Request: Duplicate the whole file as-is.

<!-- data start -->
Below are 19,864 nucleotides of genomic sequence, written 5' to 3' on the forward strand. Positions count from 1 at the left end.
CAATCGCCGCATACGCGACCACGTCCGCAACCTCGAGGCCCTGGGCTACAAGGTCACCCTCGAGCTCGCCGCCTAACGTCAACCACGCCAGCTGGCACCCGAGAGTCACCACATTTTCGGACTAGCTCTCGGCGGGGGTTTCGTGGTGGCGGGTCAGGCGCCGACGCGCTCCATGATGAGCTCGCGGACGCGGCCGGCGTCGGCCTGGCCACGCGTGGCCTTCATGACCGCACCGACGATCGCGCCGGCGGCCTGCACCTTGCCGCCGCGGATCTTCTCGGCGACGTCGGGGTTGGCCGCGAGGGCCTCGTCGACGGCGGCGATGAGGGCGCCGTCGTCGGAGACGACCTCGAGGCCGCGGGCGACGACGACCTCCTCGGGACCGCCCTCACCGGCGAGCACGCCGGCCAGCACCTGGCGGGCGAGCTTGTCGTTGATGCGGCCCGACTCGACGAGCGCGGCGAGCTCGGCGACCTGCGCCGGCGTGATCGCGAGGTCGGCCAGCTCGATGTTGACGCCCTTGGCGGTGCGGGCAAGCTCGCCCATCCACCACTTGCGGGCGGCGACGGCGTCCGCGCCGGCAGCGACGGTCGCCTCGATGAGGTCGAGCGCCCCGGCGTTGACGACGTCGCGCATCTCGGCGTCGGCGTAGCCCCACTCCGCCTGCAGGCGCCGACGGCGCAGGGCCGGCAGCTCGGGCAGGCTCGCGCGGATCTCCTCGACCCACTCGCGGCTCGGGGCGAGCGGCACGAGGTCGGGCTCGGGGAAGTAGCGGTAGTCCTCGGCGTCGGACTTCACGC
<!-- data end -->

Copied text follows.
Below are 19,864 nucleotides of genomic sequence, written 5' to 3' on the forward strand. Positions count from 1 at the left end.
CAATCGCCGCATACGCGACCACGTCCGCAACCTCGAGGCCCTGGGCTACAAGGTCACCCTCGAGCTCGCCGCCTAACGTCAACCACGCCAGCTGGCACCCGAGAGTCACCACATTTTCGGACTAGCTCTCGGCGGGGGTTTCGTGGTGGCGGGTCAGGCGCCGACGCGCTCCATGATGAGCTCGCGGACGCGGCCGGCGTCGGCCTGGCCACGCGTGGCCTTCATGACCGCACCGACGATCGCGCCGGCGGCCTGCACCTTGCCGCCGCGGATCTTCTCGGCGACGTCGGGGTTGGCCGCGAGGGCCTCGTCGACGGCGGCGATGAGGGCGCCGTCGTCGGAGACGACCTCGAGGCCGCGGGCGACGACGACCTCCTCGGGACCGCCCTCACCGGCGAGCACGCCGGCCAGCACCTGGCGGGCGAGCTTGTCGTTGATGCGGCCCGACTCGACGAGCGCGGCGAGCTCGGCGACCTGCGCCGGCGTGATCGCGAGGTCGGCCAGCTCGATGTTGACGCCCTTGGCGGTGCGGGCAAGCTCGCCCATCCACCACTTGCGGGCGGCGACGGCGTCCGCGCCGGCAGCGACGGTCGCCTCGATGAGGTCGAGCGCCCCGGCGTTGACGACGTCGCGCATCTCGGCGTCGGCGTAGCCCCACTCCGCCTGCAGGCGCCGACGGCGCAGGGCCGGCAGCTCGGGCAGGCTCGCGCGGATCTCCTCGACCCACTCGCGGCTCGGGGCGAGCGGCACGAGGTCGGGCTCGGGGAAGTAGCGGTAGTCCTCGGCGTCGGACTTCACGC